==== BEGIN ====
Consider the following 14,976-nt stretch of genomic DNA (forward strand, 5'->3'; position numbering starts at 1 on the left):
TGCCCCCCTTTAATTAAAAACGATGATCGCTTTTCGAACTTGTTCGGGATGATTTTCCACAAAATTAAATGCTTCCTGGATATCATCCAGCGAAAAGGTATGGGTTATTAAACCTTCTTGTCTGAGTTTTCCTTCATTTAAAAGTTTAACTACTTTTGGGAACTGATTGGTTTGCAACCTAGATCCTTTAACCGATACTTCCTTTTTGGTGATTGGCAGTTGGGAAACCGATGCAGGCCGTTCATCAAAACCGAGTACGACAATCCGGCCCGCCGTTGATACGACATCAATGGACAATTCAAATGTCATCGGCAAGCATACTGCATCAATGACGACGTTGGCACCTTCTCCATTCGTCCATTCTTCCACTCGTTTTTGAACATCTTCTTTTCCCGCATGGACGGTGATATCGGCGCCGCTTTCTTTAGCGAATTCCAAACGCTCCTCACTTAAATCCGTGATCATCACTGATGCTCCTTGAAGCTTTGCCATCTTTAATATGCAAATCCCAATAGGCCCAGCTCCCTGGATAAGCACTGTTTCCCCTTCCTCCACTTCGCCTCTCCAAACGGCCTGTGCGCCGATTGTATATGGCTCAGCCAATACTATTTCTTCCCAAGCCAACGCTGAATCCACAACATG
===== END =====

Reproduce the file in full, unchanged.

Consider the following 14,976-nt stretch of genomic DNA (forward strand, 5'->3'; position numbering starts at 1 on the left):
TGCCCCCCTTTAATTAAAAACGATGATCGCTTTTCGAACTTGTTCGGGATGATTTTCCACAAAATTAAATGCTTCCTGGATATCATCCAGCGAAAAGGTATGGGTTATTAAACCTTCTTGTCTGAGTTTTCCTTCATTTAAAAGTTTAACTACTTTTGGGAACTGATTGGTTTGCAACCTAGATCCTTTAACCGATACTTCCTTTTTGGTGATTGGCAGTTGGGAAACCGATGCAGGCCGTTCATCAAAACCGAGTACGACAATCCGGCCCGCCGTTGATACGACATCAATGGACAATTCAAATGTCATCGGCAAGCATACTGCATCAATGACGACGTTGGCACCTTCTCCATTCGTCCATTCTTCCACTCGTTTTTGAACATCTTCTTTTCCCGCATGGACGGTGATATCGGCGCCGCTTTCTTTAGCGAATTCCAAACGCTCCTCACTTAAATCCGTGATCATCACTGATGCTCCTTGAAGCTTTGCCATCTTTAATATGCAAATCCCAATAGGCCCAGCTCCCTGGATAAGCACTGTTTCCCCTTCCTCCACTTCGCCTCTCCAAACGGCCTGTGCGCCGATTGTATATGGCTCAGCCAATACTATTTCTTCCCAAGCCAACGCTGAATCCACAACATG